From the Watertown Daily News, and the “law of unintended consequences” department comes an inconvenient truth from the National Weather Service, that upon further investigation appears to be a nationwide problem for the WSR-88D doppler weather radar network used to predict, track, and analyze severe weather. According to NOAA’s Radar operations center, forecasters are faced with “little or no workaround”.
Part of the reason is that the WSR-88D national deployment in the early to mid 1990’s preceded the mass deployment of wind turbines to provide “green energy”. They had no way of knowing then that their field of view would be polluted by an army of rotating blades.
h/t to John Droz for the Watertown Daily News article below.
Document from the National Weather Service lists possible radar interference impact from wind turbines
WATERTOWN — A new document from the National Weather Service expands on potential interference with the weather radar in Montague, used by personnel at Fort Drum.
In addition to the Buffalo and Burlington, Vt. weather stations which cover Jefferson, Lewis and St. Lawrence counties, the document lists impacts to the Albany and Binghamton National Weather Service stations, which also use the Montague KTYX radar.
Among the possible concerns listed in the document for the Binghamton station is that beam blockage from wind turbines could hamper tracking of thunderstorms in Oneida and Madison counties, delaying tornado warnings. It could also make it difficult to track lake effect snow and rainfall, which in turn could delay travel advice and flash flood warnings.
For the Albany station, the document said that clutter from turbines could create false storm identification and tracking over Lewis and northern Herkimer counties, as well as possibly masking lake effect snow.
The document was sent out by Jessica A. Schultz with the National Oceanic and Atmospheric Administration and lists the possible impact of wind turbines for the four NWS weather stations that use the weather radar. According to documents published online by NOAA, Ms. Schultz works at the NOAA NWS Radar Operations Center in Oklahoma. Although the document itself is unsigned, the document’s properties list the author as being a JSchultz.
Read more here
Here is the document from the NWS, which according to the document properties was created by JSchultz – also reproduced below.
KTYX Wind Farm Impacts
There are 4 National Weather Service (NWS) offices that use the Fort Drum KTYX radarto accomplish their mission of protection of life and property in the nearby counties.These offices are: NWS Albany, NWS Buffalo, NWS Binghamton, NWS Burlington.
- The turbines can cause beam blockage and under-sampling of the radar echoesdownstream (25-30 nautical miles) into northern Herkimer County.
- Precipitation underestimate is likely (warm and cool season) in lake effect andwidespread precipitation events.
- Turbines can also cause partial beam blockage impacting dual polarization data,and display large amounts of erroneous data.
- Downstream turbine clutter can impact precipitation data by over/underestimation, incorrect wind speed data, and false storm identification andtracking over Lewis County before moving into northern Herkimer County.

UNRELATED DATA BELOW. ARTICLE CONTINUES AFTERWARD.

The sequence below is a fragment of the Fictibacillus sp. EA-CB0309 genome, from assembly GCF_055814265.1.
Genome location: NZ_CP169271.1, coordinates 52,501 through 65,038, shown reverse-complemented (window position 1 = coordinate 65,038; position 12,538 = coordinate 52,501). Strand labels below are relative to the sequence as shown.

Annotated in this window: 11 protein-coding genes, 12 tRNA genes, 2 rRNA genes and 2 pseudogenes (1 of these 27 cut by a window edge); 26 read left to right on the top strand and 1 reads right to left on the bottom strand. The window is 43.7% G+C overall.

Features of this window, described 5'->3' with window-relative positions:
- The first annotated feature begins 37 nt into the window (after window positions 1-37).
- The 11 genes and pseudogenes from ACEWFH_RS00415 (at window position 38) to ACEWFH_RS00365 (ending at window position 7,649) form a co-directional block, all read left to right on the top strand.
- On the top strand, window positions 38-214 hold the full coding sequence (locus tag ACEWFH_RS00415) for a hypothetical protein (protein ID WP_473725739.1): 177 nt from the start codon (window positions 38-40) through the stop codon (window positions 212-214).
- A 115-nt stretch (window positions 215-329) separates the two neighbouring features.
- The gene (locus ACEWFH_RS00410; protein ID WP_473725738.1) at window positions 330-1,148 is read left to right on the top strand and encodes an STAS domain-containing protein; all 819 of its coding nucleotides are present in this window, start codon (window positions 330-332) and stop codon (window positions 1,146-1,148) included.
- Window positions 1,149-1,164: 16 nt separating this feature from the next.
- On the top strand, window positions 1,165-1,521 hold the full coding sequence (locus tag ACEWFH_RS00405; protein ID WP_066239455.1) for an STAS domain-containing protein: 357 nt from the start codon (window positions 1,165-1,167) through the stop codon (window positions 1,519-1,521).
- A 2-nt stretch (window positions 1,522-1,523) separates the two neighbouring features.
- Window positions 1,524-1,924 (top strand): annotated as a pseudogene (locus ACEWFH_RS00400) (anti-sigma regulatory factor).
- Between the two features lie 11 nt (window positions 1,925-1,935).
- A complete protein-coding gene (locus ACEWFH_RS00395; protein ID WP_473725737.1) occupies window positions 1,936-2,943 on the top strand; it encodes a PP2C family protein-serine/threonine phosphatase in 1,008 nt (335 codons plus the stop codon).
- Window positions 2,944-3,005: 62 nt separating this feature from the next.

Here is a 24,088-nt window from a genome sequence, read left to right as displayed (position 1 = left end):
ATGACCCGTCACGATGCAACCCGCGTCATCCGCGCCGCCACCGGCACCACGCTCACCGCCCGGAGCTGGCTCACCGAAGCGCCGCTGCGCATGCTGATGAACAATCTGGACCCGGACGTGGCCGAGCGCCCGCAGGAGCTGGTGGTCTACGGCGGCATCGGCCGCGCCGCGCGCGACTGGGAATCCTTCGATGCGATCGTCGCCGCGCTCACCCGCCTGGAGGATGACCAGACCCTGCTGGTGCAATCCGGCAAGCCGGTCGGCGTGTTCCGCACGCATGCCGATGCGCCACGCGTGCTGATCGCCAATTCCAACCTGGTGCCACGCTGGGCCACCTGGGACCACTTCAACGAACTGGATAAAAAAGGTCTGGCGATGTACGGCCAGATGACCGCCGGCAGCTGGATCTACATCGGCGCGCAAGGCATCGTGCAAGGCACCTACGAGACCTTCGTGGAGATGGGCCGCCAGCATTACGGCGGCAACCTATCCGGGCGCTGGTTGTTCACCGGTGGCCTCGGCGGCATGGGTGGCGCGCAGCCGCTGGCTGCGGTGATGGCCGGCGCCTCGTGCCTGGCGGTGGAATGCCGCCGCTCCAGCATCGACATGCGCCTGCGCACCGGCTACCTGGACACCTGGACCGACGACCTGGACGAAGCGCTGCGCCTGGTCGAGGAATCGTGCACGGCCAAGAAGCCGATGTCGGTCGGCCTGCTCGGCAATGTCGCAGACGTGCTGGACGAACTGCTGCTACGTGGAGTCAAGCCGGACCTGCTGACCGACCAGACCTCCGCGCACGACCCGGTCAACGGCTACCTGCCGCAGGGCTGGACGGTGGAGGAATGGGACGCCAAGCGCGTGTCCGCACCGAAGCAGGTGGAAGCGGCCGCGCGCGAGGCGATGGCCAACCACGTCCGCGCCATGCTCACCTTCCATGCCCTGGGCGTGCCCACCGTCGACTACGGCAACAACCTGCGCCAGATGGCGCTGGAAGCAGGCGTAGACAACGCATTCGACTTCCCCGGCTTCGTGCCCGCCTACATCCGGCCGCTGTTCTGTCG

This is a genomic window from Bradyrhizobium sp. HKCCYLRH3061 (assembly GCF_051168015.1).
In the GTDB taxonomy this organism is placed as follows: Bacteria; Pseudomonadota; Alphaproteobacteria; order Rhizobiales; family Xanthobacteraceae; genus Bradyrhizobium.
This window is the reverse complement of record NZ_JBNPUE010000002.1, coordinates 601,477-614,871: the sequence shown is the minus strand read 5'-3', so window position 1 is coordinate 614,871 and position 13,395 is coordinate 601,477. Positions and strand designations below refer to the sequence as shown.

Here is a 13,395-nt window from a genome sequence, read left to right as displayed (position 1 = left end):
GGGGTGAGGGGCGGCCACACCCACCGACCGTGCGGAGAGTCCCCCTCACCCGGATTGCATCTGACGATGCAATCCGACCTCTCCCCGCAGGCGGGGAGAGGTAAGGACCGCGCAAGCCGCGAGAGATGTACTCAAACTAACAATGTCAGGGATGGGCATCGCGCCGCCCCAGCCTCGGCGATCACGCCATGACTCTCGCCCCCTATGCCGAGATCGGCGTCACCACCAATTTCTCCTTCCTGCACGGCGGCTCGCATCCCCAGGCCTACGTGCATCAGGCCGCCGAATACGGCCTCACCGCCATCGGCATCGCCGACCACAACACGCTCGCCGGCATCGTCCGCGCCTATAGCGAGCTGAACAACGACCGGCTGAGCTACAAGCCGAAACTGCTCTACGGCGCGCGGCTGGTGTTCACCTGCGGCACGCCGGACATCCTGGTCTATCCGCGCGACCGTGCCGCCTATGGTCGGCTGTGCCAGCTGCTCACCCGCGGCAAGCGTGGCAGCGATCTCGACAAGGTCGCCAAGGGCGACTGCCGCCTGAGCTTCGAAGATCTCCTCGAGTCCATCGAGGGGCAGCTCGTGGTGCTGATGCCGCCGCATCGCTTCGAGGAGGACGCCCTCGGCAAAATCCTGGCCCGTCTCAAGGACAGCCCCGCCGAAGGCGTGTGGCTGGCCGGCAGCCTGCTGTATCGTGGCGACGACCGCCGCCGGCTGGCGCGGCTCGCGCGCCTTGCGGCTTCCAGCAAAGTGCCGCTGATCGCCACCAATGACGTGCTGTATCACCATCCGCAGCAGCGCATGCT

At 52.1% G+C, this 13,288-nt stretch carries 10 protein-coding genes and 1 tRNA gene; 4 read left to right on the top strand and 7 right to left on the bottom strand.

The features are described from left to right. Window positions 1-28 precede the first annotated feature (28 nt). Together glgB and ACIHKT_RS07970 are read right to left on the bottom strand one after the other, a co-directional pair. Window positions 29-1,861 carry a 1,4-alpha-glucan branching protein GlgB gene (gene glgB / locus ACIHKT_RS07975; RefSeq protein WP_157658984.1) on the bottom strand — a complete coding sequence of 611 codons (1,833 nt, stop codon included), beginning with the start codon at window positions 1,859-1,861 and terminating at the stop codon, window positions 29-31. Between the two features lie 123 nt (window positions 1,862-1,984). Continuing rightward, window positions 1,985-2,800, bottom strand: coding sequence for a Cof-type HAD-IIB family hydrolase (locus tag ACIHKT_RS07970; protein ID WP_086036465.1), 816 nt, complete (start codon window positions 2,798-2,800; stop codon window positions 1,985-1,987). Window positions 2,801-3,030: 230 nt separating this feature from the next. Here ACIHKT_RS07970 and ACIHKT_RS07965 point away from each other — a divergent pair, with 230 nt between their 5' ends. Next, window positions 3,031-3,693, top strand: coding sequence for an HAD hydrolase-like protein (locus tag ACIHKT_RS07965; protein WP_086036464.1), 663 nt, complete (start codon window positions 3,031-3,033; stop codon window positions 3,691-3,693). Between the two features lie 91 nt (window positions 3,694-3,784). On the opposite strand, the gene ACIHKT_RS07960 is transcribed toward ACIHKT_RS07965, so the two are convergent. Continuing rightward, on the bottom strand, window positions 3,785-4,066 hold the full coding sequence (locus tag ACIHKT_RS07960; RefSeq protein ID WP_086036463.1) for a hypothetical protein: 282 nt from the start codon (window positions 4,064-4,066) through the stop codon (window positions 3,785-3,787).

- In the winter, lake effect snow features could be masked or underestimated,negatively impacting warnings and advisories.
- During severe weather, erroneous data (especially wind velocities) can impactearly detection and warnings of high winds, hail, and tornadoes
NWS Buffalo Impacts:
- The height of existing turbine towers and turbines’ spinning blades are causing beam blockage and under-sampling of the radar echoes downstream for Jefferson,Lewis, and Oswego counties.
- Resulting precipitation estimates in the vicinity of turbines are not useable, while precipitation estimates downstream have been degraded.
- Turbines are causing partial beam blockage impacting dual polarization products.This results in large amounts of erroneous data.
- Additional turbine installations will nearly surround the radar, further exacerbating these issues and will make radar interpretation and the detection ofsevere weather increasingly difficult.
- Wind turbine clutter has a negative impact on several radar capabilities:
o Precipitation estimation algorithms produce false estimates.
o Velocity products are often not useable near the turbines, particularly during severe weather.
o This can cause false and/or missed detection of tornadoes by radar algorithms and forecasters.
- Thunderstorm or winter storm characteristics will be further masked or misinterpreted, reducing warning effectiveness in the vicinity of and downrangeof existing and future wind turbines.
- False signatures contaminating Doppler velocity data will further reduce forecasters’ situational awareness, especially during hazardous weather events.
- Potential radar relocation, particularly east or northeast from the current location will further reduce radar coverage south of Lake Ontario from Monroe, Wayne and Cayuga counties, with completely unseen lake effect events by radar. In any move, beam blockage will continue to be an issue near and over the Tug Hill Plateau.
NWS Binghamton Impacts: